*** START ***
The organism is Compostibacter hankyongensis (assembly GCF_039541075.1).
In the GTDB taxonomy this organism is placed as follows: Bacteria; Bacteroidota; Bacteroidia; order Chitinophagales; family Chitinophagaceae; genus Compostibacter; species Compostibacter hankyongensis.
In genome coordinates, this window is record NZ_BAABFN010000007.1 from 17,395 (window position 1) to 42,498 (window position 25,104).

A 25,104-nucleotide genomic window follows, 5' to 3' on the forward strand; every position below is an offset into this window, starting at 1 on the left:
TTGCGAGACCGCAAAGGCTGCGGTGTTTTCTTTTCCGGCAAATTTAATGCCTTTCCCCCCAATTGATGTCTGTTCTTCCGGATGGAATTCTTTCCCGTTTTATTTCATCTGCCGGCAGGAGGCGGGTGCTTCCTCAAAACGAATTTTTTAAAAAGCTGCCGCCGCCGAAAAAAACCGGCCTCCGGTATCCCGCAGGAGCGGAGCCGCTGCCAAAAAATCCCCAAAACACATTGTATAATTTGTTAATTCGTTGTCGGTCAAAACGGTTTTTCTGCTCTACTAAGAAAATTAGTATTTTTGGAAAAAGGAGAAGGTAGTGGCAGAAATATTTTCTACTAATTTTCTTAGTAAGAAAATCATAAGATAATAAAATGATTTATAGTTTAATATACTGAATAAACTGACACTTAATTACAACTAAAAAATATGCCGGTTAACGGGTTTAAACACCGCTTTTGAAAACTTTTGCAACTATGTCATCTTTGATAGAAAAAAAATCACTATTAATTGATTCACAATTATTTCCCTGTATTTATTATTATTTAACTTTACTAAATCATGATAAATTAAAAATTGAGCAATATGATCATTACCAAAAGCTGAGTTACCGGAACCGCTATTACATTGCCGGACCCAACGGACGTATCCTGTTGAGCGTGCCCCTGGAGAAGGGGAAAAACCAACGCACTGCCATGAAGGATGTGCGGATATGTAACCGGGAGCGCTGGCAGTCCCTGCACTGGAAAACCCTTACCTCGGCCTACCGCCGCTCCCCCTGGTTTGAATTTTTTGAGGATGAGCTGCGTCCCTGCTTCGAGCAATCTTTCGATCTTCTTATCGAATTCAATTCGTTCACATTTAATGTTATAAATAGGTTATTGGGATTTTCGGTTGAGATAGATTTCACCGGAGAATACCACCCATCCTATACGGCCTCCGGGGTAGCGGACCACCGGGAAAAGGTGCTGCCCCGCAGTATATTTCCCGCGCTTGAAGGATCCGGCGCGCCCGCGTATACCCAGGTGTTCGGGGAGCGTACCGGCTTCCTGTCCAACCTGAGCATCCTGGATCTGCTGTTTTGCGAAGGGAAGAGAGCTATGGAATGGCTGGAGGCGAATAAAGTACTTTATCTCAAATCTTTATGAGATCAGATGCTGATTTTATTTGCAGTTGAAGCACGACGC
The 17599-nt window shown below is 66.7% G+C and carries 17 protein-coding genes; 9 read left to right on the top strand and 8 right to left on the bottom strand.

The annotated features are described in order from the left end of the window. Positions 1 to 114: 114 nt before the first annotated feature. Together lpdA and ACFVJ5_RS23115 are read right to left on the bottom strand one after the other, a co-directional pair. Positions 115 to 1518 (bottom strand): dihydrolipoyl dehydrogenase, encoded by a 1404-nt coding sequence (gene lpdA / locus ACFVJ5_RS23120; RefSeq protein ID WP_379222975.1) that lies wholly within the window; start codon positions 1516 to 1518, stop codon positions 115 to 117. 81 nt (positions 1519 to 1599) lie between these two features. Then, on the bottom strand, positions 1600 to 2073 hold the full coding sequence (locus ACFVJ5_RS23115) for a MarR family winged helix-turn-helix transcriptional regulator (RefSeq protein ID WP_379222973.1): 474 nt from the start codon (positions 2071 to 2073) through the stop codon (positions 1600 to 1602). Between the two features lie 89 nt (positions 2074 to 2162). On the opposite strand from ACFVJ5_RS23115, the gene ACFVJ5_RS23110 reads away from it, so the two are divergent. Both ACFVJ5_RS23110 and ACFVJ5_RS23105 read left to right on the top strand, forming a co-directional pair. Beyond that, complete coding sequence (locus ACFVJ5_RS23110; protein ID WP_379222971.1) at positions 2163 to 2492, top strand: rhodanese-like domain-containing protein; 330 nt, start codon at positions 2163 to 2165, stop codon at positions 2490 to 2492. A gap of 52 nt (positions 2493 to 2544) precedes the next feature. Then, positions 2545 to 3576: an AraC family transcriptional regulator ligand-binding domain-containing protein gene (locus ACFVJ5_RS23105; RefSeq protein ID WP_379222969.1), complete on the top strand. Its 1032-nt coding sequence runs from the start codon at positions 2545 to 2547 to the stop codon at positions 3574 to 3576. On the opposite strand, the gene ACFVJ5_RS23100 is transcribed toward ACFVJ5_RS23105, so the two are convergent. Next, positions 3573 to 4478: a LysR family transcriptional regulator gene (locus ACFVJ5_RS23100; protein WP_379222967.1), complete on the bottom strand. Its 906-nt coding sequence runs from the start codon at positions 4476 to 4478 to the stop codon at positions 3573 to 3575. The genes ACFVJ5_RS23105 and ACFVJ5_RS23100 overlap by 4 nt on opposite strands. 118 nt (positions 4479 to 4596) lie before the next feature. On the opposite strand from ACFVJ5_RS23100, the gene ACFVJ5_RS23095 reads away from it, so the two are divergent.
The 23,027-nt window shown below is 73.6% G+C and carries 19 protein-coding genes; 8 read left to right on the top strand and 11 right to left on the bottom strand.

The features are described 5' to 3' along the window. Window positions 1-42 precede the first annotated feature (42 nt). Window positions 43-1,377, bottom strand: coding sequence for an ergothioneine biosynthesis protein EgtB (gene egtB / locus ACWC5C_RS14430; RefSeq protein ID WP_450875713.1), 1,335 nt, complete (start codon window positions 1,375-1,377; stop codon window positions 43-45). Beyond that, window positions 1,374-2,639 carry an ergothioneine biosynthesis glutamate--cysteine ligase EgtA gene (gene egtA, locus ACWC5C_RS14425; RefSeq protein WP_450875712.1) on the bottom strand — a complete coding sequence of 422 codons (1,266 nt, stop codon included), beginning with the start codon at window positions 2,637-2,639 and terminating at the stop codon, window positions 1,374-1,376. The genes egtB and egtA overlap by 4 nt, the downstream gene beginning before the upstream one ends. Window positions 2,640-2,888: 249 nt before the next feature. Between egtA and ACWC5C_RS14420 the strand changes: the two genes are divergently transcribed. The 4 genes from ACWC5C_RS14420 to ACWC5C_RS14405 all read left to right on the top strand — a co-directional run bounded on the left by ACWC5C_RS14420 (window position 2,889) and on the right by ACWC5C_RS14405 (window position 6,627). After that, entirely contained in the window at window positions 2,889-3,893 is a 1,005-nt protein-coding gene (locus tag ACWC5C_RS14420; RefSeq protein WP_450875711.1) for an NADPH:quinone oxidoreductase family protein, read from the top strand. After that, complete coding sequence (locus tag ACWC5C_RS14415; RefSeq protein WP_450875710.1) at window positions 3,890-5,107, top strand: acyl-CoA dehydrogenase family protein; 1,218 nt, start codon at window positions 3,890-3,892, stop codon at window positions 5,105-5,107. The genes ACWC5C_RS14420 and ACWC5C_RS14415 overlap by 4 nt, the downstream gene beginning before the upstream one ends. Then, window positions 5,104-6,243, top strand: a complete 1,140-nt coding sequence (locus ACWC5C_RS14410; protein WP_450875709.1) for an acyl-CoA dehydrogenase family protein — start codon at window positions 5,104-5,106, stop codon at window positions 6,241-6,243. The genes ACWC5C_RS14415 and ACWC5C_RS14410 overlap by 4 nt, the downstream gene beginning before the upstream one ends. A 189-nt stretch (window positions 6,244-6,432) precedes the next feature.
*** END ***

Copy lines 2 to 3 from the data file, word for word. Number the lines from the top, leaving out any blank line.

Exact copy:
In the GTDB taxonomy this organism is placed as follows: Bacteria; Bacteroidota; Bacteroidia; order Chitinophagales; family Chitinophagaceae; genus Compostibacter; species Compostibacter hankyongensis.
In genome coordinates, this window is record NZ_BAABFN010000007.1 from 17,395 (window position 1) to 42,498 (window position 25,104).